I can tell you what I personally think. Now we are starting a complex, but quick, process within the ETUC to try and find out if there is enough common ground to come up with ambitious proposals.

We will have this meeting in London in a couple of weeks, then we will have an extraordinary executive committee on 6 September.

We have invited [European Council President Donald] Tusk to come and we will start a discussion on a paper, where we will propose some reforms for the future of the EU.

It already exists, there is a draft, but it was drafted by the secretary, something which we haven’t agreed upon yet with our affiliates.

On content, there are still a number of question marks. First of all, if we want to make sure that the EU institutions can regain some form of democratic legitimacy, then why not give the Parliament the right to legislate, instead of just merely replying to initiatives forwarded by the Commission.

Secondly, why not make sure that the Commission President is directly elected when the Parliament is elected.

Thirdly, why not transform the Commission into a real government of the EU. That means no more 28 or 27 Commissioners appointed by the Council, but fewer than 27, elected by the Parliament to rule the EU. That would make the Commission more independent from  individual member states. Why not extend the majority vote as much as possible in the Council instead of unanimity.

Why not rebalance powers? For example, if a directive, in this case proposed by either the Commission or Parliament, is torn apart by the Council, then why not allow the Parliament to veto the final compromise and start the process over again. Then, what will the role of the Parliament be in the future when it comes to the fiscal compact, in the semester process.

Is it possible to have a real balance of power between the three institutions when it comes to economic governance of the union?  What about revising the fiscal compact to make sure it isn’t something that blocks economic growth, but promotes it? What about revising and introducing flexibility into the stability and growth pact, to make sure public investment is possible and not simply having a fake public investment plan, as the Juncker Plan is.

There is no public money because of the stability and growth pact: it doesn’t allow the member states to put in money. These are some ideas. It’s clear that what the institutions say is right: to do all this we probably need a two-speed Europe. It’s something we are going to have to reflect upon.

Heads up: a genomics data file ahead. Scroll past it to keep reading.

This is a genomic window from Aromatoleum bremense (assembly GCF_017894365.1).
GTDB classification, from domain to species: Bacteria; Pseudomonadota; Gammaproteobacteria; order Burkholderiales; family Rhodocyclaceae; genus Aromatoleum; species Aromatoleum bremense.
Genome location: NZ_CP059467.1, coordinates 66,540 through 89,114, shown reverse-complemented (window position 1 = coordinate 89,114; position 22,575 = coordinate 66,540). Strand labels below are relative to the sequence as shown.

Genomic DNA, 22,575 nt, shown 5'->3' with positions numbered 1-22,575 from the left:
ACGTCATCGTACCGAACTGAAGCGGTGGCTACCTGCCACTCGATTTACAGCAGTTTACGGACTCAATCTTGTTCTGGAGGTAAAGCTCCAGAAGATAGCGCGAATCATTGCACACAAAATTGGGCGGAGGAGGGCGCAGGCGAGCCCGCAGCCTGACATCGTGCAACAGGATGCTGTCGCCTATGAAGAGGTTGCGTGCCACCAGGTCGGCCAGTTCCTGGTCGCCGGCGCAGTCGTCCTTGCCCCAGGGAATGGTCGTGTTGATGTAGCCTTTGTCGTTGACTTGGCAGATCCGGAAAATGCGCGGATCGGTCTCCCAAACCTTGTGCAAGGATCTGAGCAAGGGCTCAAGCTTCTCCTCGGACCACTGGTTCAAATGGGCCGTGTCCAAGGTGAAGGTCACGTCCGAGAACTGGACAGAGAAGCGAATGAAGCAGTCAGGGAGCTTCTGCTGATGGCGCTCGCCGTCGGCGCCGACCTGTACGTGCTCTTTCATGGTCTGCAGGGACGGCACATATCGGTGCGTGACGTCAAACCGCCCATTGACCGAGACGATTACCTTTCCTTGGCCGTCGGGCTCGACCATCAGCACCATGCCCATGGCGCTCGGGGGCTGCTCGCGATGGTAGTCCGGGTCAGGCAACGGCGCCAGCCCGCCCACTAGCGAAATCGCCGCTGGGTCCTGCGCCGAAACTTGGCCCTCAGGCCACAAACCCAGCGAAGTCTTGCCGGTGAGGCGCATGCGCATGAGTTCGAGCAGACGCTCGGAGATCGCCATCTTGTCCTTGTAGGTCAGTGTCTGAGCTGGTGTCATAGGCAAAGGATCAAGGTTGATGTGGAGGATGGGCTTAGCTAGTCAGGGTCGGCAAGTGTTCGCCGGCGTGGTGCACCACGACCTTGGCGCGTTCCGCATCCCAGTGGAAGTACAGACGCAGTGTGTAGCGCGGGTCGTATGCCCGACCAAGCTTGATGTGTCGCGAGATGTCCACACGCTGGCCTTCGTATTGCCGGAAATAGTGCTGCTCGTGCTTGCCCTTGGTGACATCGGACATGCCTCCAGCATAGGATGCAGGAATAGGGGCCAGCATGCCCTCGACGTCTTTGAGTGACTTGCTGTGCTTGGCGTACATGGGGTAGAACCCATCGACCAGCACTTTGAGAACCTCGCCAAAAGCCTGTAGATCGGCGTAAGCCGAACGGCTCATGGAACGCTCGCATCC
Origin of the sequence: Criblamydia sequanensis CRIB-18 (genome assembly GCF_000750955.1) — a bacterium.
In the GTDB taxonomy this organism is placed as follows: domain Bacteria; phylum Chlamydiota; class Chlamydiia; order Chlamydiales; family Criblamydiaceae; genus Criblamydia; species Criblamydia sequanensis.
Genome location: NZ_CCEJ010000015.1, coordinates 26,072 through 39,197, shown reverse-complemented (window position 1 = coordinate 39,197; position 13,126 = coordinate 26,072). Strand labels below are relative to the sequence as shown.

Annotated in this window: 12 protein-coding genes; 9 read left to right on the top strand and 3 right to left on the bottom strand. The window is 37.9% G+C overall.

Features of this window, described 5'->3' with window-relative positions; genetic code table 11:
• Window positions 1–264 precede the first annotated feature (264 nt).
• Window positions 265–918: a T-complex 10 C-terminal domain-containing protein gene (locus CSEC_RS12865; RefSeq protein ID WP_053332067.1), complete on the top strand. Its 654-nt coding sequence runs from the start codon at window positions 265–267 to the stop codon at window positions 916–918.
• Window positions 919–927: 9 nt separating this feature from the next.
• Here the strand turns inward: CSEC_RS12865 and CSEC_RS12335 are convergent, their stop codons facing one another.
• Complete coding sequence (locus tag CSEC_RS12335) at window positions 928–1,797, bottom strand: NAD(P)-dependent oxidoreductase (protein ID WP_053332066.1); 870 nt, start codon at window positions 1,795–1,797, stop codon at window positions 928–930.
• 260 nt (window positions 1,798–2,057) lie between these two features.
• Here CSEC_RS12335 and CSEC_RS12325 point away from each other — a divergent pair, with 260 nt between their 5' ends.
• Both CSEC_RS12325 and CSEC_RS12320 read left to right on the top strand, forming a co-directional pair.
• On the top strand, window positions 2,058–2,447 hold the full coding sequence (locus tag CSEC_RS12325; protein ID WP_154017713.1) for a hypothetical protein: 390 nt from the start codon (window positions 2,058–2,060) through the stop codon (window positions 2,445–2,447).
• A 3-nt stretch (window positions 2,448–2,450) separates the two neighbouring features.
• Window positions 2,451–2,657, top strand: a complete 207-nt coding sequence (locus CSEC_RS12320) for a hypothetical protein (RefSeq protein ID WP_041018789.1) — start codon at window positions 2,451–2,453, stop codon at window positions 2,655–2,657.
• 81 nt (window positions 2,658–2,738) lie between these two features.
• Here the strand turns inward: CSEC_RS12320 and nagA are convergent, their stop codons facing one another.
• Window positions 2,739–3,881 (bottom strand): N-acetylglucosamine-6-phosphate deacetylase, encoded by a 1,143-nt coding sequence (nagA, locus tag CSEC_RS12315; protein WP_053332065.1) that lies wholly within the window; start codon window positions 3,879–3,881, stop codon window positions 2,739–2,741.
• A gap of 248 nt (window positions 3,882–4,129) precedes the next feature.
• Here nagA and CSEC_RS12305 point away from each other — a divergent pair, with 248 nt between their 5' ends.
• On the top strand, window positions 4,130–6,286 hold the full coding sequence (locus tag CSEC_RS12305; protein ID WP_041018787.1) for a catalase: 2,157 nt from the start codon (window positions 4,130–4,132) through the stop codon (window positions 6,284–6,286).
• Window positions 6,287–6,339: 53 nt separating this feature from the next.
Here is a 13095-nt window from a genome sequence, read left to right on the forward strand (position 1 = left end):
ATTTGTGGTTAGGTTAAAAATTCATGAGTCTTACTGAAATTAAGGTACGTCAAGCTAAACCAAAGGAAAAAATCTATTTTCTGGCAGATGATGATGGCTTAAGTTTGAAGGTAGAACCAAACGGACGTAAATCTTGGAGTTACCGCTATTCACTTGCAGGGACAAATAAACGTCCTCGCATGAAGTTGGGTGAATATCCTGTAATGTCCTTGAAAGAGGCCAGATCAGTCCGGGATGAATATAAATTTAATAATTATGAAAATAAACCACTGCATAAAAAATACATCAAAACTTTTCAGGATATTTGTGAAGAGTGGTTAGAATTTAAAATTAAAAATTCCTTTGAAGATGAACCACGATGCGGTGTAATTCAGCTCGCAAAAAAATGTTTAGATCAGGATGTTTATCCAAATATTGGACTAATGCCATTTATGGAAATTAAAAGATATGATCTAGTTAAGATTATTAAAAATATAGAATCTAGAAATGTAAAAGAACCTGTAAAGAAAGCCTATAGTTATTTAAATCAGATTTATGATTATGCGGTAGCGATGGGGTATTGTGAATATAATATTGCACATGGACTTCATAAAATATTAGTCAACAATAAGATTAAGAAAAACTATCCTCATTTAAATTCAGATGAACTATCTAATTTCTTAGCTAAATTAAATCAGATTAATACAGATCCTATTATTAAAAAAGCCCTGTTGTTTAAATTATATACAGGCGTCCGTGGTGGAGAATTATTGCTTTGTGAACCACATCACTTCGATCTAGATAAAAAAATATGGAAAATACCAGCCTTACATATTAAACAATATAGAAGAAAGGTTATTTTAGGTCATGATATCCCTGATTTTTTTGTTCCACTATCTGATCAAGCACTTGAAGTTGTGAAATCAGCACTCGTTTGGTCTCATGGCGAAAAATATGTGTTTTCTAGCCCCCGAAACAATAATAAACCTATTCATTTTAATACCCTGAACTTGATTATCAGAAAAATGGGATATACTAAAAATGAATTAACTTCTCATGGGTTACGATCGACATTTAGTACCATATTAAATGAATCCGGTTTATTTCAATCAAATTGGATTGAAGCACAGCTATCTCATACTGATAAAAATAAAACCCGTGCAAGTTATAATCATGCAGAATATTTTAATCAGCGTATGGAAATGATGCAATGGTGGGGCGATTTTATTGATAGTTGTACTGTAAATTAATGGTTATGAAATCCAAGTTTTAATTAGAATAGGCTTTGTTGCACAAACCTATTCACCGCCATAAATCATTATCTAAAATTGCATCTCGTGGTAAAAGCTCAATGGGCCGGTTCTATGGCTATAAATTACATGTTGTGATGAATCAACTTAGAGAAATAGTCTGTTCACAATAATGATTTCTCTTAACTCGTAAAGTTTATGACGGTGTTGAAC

Are your members more inclined towards two-speed, or sticking with the current system?

This is what we are going to discuss with them. There are social elements to our proposal, including a sort of social compact. This is to ensure that economic freedoms do not overcome social rights. There are some elements that can really rebalance the situation.

The social pillar could be a tool to do this, but at the moment it is not. We are going to need treaty change in order for this to happen. This Social Progress Protocol should be something that is included in the treaty.

So Brexit may have opened the way for changing the treaty?

Yes. In any case, they are going to have to reopen the treaty, for two reasons. Firstly, they will have to change the treaty in order to take the UK out of the EU. Secondly, they will have to reopen it in 2017 if they want to include the fiscal compact in the treaty. These are two unavoidable elements, especially the first one.

So, let’s use this opportunity to bring about change.

Absolutely. How much support our members will have for this, we still don’t know. We know that it has its critics, especially from the Nordic and eastern countries. But this will form the core of our upcoming discussion.

We know that because of Brexit, but it was also true before, that we are at a crossroads. One way lies more or different integration, which can rebuild trust. The other lies disintegration of the EU. This is clear. A majority of our members agreed with this position. There are some who think that there is a third way, namely, to continue how we are currently. But after Brexit, I don’t think this third way exists. I’m not even sure it was an actual option before.